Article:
Mori’s confidence is in line with projections that COVID-19 will fade during warmer and more humid summer months, as SARS did in 2003. But it’s still not clear why SARS declined as temperatures rose. Some coronavirus strains—like MERS—thrive in the heat, says Prof. Michael Osterholm, an epidemiologist at the University of Minnesota. The theory of COVID-19’s summer regress is simply “based on wishful thinking,” he says. “There is no data to support it.”
It’s hard to overstate the economic impact on Japan were the Olympics forced to be canceled or relocated. The investment surrounding the event is staggering; the Games are set to cost $25 billion, according to latest predictions, nearly four times the original estimate. According to hospitality research firm CBRE Hotels, 80,000 hotel rooms were forecast to open across Japan’s nine major cities between 2019 and 2021. Tokyo’s Okura hotel reopened in September after a $1 billion renovation. In May, national carrier Japan Airlines is due to launch a low cost subsidiary, Zipair Tokyo, at a cost of around $200 million, to meet increased demand surrounding the Olympics. It will be based at Tokyo Narita International Airport, which is currently undergoing an expansion to nearly double capacity. (Tokyo’s other main airport, Haneda, is also due to boost capacity by 70%.)
The coronavirus is already keeping international visitors away beyond China. Capital Economics research suggests tourism arrivals in Japan will fall by 40% this quarter due to COVID-19, knocking off 0.4 percentage points from growth. The U.N.’s International Civil Aviation Organization forecasts that Japan could lose $1.29 billion in tourism revenue over the same period. Koichiro Takahara, CEO of Tokyo-based ride-sharing app nearMe, says he fears the Olympics could get cancelled if the outbreak worsens. That, he says, “would have a big impact on my business, so I am keeping my fingers crossed.”
It would also impose a political cost on Japan’s Prime Minister Shinzo Abe. Already, his insistence during the bidding process that radiation from the 2011 Fukushima Daiichi Nuclear Power Plant meltdown would be tackled has been called out after Greenpeace found radiation hotspots in December near where the Olympic torch relay will pass. Similar assurances that COVID-19 will not disrupt the Games will be treated with skepticism, says Jules Boykoff, a politics professor at Pacific University, Oregon who studies the Olympics and played soccer for Team USA. “For many, when they hear Abe and other officials saying that COVID-19 will not affect the Olympics, they hear the unmistakable ring of previous empty promises.”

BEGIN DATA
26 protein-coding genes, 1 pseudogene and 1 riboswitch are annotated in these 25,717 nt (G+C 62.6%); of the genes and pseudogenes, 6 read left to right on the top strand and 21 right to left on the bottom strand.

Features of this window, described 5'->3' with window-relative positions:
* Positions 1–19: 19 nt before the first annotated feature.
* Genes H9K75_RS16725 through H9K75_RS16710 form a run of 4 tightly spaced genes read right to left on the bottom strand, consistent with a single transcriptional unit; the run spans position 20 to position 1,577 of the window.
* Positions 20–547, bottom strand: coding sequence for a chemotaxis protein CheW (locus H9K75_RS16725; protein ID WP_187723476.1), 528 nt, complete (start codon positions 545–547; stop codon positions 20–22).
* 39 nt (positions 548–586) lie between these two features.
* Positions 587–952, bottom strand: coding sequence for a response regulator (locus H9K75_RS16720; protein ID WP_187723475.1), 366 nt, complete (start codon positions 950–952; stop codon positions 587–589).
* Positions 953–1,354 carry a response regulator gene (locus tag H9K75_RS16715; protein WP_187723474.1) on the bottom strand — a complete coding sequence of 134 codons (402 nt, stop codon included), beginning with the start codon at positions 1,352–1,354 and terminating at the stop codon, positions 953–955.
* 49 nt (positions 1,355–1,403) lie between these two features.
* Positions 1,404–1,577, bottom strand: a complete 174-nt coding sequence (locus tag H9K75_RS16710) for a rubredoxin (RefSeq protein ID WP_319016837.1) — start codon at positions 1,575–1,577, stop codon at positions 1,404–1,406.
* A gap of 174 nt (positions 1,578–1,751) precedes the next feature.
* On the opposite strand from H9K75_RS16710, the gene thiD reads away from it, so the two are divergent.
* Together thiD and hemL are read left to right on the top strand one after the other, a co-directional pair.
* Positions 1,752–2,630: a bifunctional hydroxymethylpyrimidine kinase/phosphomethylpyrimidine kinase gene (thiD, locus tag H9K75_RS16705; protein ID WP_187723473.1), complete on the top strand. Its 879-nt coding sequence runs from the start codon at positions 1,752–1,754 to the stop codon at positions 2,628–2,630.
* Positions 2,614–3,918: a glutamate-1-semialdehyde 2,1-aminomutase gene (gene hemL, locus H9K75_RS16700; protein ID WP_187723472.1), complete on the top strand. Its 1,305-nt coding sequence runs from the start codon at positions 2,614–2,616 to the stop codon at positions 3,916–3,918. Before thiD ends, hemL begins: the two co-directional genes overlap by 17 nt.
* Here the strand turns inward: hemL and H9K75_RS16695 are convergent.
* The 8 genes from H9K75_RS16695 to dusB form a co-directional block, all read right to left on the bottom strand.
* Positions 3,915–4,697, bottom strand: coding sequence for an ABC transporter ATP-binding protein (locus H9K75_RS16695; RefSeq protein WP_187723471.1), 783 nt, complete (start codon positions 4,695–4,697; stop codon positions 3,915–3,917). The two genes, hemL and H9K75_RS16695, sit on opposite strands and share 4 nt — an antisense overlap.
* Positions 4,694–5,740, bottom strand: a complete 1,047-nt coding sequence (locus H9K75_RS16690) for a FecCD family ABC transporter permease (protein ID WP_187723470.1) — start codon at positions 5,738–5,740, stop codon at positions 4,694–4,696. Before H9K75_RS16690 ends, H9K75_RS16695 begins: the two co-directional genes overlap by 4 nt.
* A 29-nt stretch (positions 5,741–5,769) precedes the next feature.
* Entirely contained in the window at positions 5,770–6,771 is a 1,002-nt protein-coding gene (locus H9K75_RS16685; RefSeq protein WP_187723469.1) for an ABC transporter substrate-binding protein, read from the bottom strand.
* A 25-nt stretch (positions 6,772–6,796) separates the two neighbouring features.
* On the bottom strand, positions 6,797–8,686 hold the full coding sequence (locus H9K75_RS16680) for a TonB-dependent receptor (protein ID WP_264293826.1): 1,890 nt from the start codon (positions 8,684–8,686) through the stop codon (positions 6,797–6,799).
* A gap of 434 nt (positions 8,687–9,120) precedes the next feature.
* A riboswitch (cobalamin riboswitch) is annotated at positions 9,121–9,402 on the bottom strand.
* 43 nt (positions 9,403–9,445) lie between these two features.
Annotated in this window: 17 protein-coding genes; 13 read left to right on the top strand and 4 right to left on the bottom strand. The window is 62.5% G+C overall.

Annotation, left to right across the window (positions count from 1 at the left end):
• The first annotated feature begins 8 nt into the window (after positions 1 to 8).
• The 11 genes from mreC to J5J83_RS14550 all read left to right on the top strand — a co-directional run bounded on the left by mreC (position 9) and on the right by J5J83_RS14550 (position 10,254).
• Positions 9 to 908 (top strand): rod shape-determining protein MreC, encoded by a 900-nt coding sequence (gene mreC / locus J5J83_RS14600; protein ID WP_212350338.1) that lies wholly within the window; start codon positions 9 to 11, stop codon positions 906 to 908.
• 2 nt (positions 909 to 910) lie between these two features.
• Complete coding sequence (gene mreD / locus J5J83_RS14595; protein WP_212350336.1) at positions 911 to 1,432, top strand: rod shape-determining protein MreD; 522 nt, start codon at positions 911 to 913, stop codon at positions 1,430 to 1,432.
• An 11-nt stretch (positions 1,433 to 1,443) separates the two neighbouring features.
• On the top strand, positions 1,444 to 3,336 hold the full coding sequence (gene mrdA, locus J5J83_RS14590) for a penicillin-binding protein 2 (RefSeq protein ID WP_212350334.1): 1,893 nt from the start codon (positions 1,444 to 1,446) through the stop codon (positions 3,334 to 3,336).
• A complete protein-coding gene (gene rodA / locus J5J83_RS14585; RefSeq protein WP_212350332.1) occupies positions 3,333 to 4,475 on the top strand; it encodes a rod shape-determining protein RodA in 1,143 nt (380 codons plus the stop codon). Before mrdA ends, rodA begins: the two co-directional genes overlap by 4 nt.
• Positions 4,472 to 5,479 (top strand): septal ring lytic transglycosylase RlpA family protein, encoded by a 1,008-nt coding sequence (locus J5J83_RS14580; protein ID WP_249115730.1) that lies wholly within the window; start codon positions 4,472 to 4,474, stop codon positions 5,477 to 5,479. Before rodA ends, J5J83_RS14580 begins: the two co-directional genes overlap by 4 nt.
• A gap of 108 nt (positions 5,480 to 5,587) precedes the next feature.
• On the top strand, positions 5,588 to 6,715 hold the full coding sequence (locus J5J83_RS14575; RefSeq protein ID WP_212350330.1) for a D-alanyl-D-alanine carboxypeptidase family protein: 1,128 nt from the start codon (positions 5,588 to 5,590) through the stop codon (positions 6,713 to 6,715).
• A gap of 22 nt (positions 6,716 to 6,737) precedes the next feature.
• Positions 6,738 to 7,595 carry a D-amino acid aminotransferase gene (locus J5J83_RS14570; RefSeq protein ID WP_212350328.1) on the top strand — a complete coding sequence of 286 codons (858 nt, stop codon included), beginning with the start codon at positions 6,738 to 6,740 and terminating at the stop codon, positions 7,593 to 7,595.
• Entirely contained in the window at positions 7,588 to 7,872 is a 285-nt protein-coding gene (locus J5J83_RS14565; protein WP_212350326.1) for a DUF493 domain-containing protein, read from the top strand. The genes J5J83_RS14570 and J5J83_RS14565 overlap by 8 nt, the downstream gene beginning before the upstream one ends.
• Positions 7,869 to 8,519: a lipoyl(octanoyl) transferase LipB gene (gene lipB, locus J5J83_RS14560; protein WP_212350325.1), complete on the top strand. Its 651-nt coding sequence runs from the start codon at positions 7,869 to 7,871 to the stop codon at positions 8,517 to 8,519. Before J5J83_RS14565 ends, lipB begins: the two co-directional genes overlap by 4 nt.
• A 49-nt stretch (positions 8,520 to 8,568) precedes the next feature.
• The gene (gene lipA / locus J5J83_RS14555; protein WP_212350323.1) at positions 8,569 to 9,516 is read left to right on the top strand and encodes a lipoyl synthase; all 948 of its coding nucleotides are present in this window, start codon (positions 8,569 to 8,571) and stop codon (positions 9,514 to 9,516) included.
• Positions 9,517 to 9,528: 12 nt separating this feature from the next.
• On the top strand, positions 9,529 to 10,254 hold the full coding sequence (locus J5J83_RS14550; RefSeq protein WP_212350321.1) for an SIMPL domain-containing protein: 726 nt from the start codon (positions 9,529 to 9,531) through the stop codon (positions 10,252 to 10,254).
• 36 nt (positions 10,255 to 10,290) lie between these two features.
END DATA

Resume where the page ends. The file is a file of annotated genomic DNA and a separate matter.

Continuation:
But it’s unclear what a Plan B might look like. Simon Chadwick, professor of the Eurasian Sport Industry at France’s Emlyon business School, suggests a networked event held across different countries is a more likely alternative. (The 2020 UEFA European Soccer Championships and 2022 Commonwealth Games are slated for such a format.) Yet there will be considerable resistance from sponsors and broadcasters who have already ploughed vast resources into securing rights deals and promotional activities. NBC alone spent $1.4 billion on broadcasting rights for Tokyo 2020. In this regard, both host and business interests will be furiously resisting any deviation. “The Japanese government is surely lobbying the IOC hard as it seeks to protect its multitude of investments,” says Chadwick.
That might explain an apparent unwillingness to address the uncertainty. Asked what contingency plans were in place for moving or postponing the Games, the Tokyo Metropolitan Government told TIME, “We cannot provide a definitive answer to a hypothetical situation.” Yet as the virus spreads its tendrils further into the Asia region, the risks are only becoming more tangible